Development of an Ophthalmic Therapeutic, Noregen, with the NEI SBIR/STTR Program

Document Type

Conference Proceeding

Publication Date


Publication Title

Investigative Ophthalmology and Visual Science


Purpose : Human Norrin (Norrie Disease Protein) is essential for neural retinal vasculature formation and promotes maintenance of the blood-retinal barrier through modulation of tight junctions and transcytosis. We developed a biotech solution for manufacturing Noregen, based on human Norrin, through an academic research lab and small business research collaboration. Several challenges required attention to move from bench towards bedside. These included demonstrating the feasibility of producing pure and biologically active protein and planning for drug investigation and commercial development.

Methods : A teamwork approach included basic science, ophthalmology, and business development. The fundamental partnership was an academic research lab skilled in molecular biotechnology and cell signaling, with an ophthalmic small business, to design a biotech production strategy. A second stage used a Phase-1 STTR to demonstrate feasibility. The disulfide-rich protein was refolded using redox disulfide-reshuffling. The small business partner began GMP manufacturing tests.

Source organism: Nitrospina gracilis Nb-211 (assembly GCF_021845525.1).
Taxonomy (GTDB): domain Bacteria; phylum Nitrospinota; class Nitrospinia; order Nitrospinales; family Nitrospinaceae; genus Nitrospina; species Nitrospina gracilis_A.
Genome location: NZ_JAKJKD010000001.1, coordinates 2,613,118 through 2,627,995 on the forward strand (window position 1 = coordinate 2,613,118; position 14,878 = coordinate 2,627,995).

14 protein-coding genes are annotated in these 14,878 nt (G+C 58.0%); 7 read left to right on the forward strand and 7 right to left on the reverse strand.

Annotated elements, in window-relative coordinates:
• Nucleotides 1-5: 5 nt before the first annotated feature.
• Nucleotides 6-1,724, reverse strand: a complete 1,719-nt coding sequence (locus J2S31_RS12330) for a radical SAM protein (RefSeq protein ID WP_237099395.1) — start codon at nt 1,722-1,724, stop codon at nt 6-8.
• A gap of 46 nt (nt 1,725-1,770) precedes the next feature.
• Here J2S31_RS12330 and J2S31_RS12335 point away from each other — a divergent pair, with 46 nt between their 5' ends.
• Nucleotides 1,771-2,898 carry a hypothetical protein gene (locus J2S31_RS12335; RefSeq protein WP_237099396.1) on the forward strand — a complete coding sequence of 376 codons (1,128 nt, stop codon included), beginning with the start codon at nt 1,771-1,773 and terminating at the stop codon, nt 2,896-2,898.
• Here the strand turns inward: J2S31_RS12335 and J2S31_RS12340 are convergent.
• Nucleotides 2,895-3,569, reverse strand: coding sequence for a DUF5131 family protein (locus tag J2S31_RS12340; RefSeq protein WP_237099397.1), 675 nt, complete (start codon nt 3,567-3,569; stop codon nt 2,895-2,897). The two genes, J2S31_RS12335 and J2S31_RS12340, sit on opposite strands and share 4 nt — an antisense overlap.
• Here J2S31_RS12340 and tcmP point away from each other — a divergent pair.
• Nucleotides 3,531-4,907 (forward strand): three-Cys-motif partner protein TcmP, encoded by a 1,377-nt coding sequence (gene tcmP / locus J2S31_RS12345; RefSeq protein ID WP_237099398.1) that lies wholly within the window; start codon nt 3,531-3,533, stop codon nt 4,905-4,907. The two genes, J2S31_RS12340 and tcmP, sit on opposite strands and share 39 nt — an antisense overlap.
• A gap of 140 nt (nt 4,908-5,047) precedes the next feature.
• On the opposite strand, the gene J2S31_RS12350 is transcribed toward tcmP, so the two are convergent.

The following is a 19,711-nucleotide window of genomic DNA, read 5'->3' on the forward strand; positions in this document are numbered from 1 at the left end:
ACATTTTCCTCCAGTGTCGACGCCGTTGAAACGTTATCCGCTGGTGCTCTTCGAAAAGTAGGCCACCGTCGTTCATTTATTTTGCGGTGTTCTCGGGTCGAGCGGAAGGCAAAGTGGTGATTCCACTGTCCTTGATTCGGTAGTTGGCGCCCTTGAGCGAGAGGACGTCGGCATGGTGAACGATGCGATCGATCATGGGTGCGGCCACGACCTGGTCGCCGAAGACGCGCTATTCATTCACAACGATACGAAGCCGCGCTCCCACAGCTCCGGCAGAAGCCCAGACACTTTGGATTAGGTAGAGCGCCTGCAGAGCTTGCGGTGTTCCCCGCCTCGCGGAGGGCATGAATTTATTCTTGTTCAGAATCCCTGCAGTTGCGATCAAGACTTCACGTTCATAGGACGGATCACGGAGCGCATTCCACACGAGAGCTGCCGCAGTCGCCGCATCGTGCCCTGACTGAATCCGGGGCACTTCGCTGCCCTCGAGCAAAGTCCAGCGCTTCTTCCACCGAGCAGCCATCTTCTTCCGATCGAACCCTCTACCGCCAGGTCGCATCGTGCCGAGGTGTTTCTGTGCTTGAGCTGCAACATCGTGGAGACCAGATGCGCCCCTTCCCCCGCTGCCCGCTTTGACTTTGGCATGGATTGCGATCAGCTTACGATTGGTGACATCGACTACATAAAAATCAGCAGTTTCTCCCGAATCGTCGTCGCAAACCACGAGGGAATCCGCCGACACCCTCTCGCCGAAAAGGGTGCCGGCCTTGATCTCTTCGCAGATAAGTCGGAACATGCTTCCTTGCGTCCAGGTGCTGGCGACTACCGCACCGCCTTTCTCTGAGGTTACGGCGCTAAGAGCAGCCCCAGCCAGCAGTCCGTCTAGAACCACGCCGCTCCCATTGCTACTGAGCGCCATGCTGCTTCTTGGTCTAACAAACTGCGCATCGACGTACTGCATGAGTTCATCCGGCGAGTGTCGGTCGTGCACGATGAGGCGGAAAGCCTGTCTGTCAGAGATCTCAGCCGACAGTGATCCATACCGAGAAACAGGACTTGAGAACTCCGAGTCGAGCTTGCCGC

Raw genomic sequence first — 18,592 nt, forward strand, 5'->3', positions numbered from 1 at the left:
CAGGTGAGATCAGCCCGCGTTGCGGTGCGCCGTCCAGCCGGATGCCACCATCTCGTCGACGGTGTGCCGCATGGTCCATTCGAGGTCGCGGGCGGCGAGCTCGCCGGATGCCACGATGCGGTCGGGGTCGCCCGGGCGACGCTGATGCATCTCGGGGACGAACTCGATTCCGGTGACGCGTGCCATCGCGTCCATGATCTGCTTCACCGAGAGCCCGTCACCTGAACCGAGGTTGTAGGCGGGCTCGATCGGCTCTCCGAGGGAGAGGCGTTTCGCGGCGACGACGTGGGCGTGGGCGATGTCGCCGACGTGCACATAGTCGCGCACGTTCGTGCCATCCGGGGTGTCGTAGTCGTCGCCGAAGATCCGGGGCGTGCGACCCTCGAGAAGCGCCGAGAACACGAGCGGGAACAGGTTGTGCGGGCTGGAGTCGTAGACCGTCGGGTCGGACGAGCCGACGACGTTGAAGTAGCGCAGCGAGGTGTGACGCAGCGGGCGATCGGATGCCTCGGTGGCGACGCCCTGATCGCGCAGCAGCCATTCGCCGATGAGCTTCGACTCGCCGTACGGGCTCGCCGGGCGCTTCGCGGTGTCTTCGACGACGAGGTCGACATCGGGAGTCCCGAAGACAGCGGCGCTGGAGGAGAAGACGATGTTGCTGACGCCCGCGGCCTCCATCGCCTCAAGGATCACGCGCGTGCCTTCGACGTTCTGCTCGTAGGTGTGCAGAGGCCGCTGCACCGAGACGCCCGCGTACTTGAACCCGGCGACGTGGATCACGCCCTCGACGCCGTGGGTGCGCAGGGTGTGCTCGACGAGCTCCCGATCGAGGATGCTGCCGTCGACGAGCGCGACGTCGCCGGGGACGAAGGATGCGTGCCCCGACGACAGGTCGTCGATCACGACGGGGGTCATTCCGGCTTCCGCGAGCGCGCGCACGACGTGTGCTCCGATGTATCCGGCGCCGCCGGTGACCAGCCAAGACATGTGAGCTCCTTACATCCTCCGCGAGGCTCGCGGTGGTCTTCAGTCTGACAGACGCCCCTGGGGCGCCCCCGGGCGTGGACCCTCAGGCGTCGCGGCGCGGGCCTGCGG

Results : Noregen was produced using a tag-less protein in a bacterial inclusion-body format. Noregen was denatured and purified by denaturing size exclusion chromatography. The refolded protein demonstrated Norrin-like biological activity including binding to FZD4, activation of Norrin-induced gene expression changes in primary human microvascular endothelial cells, and the acceleration of vascular regrowth in a mouse OIR model. The protein was tested by intravitreal injection (rat) and was free of toxicity based on SD-OCT, fluorescein angiography, and full-field ERG. Protein prepared from 30-liter GMP units was also biologically active using the same refolding process.

Conclusions : In addition to the fundamental bench results, there is more we desire to communicate about the bench-to-bedside process. For vision scientists who want to shepherd a biological therapeutic from bench to bedside there are several key considerations. These include forming clinical collaborations and the small business partner's early development of a business plan to gain financial support from federal small business development programs and private funding. Also intellectual property and careful selection of milestones for feasibility within very the short project timelines for a Phase-1 STTR/SBIR. The Phase-2 SBIR mode is being utilized to continue preclinical testing.





First Page



Annual Meeting Association for Research in Vision and Ophthalmology, ARVO 2023, April 23-27, 2023, New Orleans, LA